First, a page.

Keep the invasives out

The Gallatin Invasive Species Alliance continues to hold events to educate the community about invasive species in the area

Most individuals in Big Sky enjoy the outdoors right? Many of us enjoy things like hiking, biking and seeing wildlife in the summertime. Big Sky is truly a place unlike any other and most of us would like to keep it that way. However, there is a serious problem that could threaten all of these things, invasive species. No, the effects will not happen overnight but they could be monumental in time. The Gallatin Invasive Species Alliance(GISA) works to combat this problem in our ecosystem. One of the many ways they do so is through their educational Wildflower and Weed Hikes.

GISA will be holding their second Wildflower and Weed Hike of the summer on July 15 from 10 a.m. to 12 p.m. at Specimen Creek. The next Wildflower and Weed Hike will take place on August 19 at Beehive Basin. Members of the community can stay up to date with future events put on by GISA by subscribing to their newsletter.

The purpose of the Wildflower and Weed Hikes put on by GISA are multifaceted. The hikes aim to showcase the natural beauty of Big Sky, instill appreciation for native plants in our ecosystem and educate the community about clean recreation practices and the effects that invasive species can have. The hikes also include time to help identify invasive plants, so community members know what to look for. As of now, the most common invasive plants that the GISA are fighting are the Hoary Alyssum, Houndstongue and Oxeye Daisy(according to the Gallatin Invasive Species Alliance). GISA encourages community members to help out and pull these plants if they see them.

A few of these invasive plants are admittedly very beautiful, however that does not make them any less invasive. “It’s been pretty hard to convince people that pretty flowers can be bad actors in the ecosystem,” Gallatin Invasive Species Alliance Executive Director Jennifer Mohler said.

Invasive species such as the three discussed above can have devastating impacts on the ecosystem. They can replace native plant communities, increase soil erosion, degrade water quality, damage fish and wildlife habitat, decrease the value of land, reduce recreation and hunting opportunities and increase trail maintenance costs, according to the Gallatin Invasive Species Alliance. While these impacts are not blatantly seen as they are with aquatic invasive species, the impacts can be significant.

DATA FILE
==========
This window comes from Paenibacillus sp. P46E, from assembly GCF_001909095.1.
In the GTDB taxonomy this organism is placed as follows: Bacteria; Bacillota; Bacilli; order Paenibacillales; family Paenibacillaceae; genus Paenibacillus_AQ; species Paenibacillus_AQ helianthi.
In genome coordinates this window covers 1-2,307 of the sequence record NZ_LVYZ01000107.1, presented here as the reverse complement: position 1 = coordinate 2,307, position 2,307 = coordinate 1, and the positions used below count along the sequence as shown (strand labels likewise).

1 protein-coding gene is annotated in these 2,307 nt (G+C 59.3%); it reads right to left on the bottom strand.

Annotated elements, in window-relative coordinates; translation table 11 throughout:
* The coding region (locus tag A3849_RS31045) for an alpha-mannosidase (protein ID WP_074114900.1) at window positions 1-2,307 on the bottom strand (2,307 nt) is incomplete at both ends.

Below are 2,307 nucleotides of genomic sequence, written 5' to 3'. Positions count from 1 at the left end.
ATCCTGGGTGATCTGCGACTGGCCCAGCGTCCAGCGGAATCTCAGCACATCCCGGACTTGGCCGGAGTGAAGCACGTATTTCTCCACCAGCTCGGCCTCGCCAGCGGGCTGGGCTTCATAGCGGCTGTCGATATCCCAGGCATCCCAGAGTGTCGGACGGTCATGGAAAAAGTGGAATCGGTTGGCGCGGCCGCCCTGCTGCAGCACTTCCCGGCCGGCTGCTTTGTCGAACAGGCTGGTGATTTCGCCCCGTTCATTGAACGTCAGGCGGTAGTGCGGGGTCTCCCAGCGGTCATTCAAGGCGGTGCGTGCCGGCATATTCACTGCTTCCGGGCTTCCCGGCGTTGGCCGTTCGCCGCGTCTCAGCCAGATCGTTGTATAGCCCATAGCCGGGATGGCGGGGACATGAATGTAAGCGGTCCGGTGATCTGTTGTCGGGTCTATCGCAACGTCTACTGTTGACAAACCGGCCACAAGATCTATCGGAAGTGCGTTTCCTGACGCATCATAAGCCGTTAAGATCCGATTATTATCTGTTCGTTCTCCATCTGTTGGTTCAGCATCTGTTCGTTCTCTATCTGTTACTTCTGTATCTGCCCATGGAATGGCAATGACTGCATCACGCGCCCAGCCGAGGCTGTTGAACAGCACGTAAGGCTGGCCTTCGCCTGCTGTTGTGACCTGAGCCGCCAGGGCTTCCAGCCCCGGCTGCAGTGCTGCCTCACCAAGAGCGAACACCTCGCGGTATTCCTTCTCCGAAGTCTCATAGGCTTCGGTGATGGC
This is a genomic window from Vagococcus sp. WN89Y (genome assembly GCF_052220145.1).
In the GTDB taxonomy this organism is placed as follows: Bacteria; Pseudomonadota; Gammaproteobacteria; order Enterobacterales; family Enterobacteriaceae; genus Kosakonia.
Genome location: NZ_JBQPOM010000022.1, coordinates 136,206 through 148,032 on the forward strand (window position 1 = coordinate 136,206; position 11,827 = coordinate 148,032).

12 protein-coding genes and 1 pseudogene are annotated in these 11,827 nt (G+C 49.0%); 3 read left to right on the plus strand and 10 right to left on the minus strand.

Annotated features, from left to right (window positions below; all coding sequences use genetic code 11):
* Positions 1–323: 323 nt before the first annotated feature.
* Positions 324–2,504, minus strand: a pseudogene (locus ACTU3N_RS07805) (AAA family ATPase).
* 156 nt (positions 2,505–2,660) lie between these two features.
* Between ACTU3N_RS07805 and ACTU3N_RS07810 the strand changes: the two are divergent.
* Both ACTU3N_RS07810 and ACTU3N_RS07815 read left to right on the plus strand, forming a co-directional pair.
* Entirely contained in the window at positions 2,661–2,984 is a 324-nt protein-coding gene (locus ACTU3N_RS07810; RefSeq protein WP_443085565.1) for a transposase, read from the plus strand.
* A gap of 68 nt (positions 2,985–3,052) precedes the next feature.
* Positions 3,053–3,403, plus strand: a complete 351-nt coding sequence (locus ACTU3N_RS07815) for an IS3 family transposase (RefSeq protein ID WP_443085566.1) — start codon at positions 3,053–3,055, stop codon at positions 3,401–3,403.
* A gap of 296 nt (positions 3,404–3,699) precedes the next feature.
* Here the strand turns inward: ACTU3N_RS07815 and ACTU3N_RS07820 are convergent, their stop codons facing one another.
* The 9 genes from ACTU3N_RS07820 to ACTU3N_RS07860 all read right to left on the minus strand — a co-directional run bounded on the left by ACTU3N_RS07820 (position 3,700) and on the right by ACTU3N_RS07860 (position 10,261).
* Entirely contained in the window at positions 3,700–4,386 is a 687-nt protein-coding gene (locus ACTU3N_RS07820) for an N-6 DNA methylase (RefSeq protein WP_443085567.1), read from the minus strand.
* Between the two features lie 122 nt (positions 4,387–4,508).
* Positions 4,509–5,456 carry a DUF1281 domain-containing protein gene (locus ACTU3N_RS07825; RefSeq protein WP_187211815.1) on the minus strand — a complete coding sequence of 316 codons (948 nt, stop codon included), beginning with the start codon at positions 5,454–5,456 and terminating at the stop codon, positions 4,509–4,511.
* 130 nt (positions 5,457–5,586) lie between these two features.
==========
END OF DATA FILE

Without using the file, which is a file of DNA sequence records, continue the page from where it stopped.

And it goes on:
“Impacts of noxious weeds are very silent, until the ecosystem is at the point of no return,” Mohler said.

To combat this problem Mohler asks all recreators to, “Be aware of how you can spread noxious weeds,” Mohler said.

Mohler then went on to discuss that noxious weeds and other invasive plants are spread most frequently by trail users. This is why Mohler and the Gallatin Invasive Species Alliance ask that all recreators in our community practice Play, Clean, Go. The Play, Clean, Go technique entails coming clean and leaving clean. This means cleaning your gear and clothes both before and after you recreate on any trails. Like the Clean, Drain, Dry technique to help stop aquatic invasive species, the Play, Clean, Go technique is incredibly effective for preventing the spread of invasive species.

The invasive species problem is a matter of personal responsibility. The Gallatin Invasive Species Alliance encourages everyone to “volunteer” by helping to stop this problem. By following the Play, Clean, Go technique this problem can be put to rest. We are the reason this problem is upon us and we can be the ones who put a stop to it.

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Cori Koenig, editor: editor@lonepeaklookout.com
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